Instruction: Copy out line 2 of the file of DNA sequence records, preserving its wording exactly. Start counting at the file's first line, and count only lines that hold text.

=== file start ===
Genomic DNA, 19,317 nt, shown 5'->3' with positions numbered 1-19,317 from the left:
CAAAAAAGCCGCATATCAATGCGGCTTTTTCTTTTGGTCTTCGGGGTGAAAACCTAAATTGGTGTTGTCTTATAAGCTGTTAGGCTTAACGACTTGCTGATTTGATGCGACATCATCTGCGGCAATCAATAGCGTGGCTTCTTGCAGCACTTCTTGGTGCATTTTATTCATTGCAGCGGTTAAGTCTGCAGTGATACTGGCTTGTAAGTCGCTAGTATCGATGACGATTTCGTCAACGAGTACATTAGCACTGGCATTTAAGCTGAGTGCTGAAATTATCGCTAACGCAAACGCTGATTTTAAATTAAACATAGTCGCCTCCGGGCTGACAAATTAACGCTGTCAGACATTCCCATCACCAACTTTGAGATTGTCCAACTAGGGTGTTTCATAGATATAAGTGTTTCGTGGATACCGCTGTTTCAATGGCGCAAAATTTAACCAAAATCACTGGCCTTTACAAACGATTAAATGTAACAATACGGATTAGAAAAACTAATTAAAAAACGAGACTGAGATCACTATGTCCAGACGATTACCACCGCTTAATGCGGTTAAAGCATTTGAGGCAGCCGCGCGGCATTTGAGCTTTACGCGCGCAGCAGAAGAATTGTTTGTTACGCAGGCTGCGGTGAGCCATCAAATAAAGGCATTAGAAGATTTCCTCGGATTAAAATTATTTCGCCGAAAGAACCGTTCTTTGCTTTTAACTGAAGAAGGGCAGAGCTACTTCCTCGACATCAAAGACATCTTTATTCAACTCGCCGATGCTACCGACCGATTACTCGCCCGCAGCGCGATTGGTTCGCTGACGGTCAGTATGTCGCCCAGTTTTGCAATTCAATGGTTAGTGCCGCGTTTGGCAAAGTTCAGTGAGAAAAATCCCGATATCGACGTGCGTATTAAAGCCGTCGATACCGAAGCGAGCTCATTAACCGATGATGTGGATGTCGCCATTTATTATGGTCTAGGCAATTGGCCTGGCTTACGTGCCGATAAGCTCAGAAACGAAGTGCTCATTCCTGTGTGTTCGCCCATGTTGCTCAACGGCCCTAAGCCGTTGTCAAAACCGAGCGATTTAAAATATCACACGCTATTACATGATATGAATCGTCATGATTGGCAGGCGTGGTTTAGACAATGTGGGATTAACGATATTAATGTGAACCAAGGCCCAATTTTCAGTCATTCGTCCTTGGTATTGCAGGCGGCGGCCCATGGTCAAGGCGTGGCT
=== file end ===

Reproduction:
CAAAAAAGCCGCATATCAATGCGGCTTTTTCTTTTGGTCTTCGGGGTGAAAACCTAAATTGGTGTTGTCTTATAAGCTGTTAGGCTTAACGACTTGCTGATTTGATGCGACATCATCTGCGGCAATCAATAGCGTGGCTTCTTGCAGCACTTCTTGGTGCATTTTATTCATTGCAGCGGTTAAGTCTGCAGTGATACTGGCTTGTAAGTCGCTAGTATCGATGACGATTTCGTCAACGAGTACATTAGCACTGGCATTTAAGCTGAGTGCTGAAATTATCGCTAACGCAAACGCTGATTTTAAATTAAACATAGTCGCCTCCGGGCTGACAAATTAACGCTGTCAGACATTCCCATCACCAACTTTGAGATTGTCCAACTAGGGTGTTTCATAGATATAAGTGTTTCGTGGATACCGCTGTTTCAATGGCGCAAAATTTAACCAAAATCACTGGCCTTTACAAACGATTAAATGTAACAATACGGATTAGAAAAACTAATTAAAAAACGAGACTGAGATCACTATGTCCAGACGATTACCACCGCTTAATGCGGTTAAAGCATTTGAGGCAGCCGCGCGGCATTTGAGCTTTACGCGCGCAGCAGAAGAATTGTTTGTTACGCAGGCTGCGGTGAGCCATCAAATAAAGGCATTAGAAGATTTCCTCGGATTAAAATTATTTCGCCGAAAGAACCGTTCTTTGCTTTTAACTGAAGAAGGGCAGAGCTACTTCCTCGACATCAAAGACATCTTTATTCAACTCGCCGATGCTACCGACCGATTACTCGCCCGCAGCGCGATTGGTTCGCTGACGGTCAGTATGTCGCCCAGTTTTGCAATTCAATGGTTAGTGCCGCGTTTGGCAAAGTTCAGTGAGAAAAATCCCGATATCGACGTGCGTATTAAAGCCGTCGATACCGAAGCGAGCTCATTAACCGATGATGTGGATGTCGCCATTTATTATGGTCTAGGCAATTGGCCTGGCTTACGTGCCGATAAGCTCAGAAACGAAGTGCTCATTCCTGTGTGTTCGCCCATGTTGCTCAACGGCCCTAAGCCGTTGTCAAAACCGAGCGATTTAAAATATCACACGCTATTACATGATATGAATCGTCATGATTGGCAGGCGTGGTTTAGACAATGTGGGATTAACGATATTAATGTGAACCAAGGCCCAATTTTCAGTCATTCGTCCTTGGTATTGCAGGCGGCGGCCCATGGTCAAGGCGTGGCT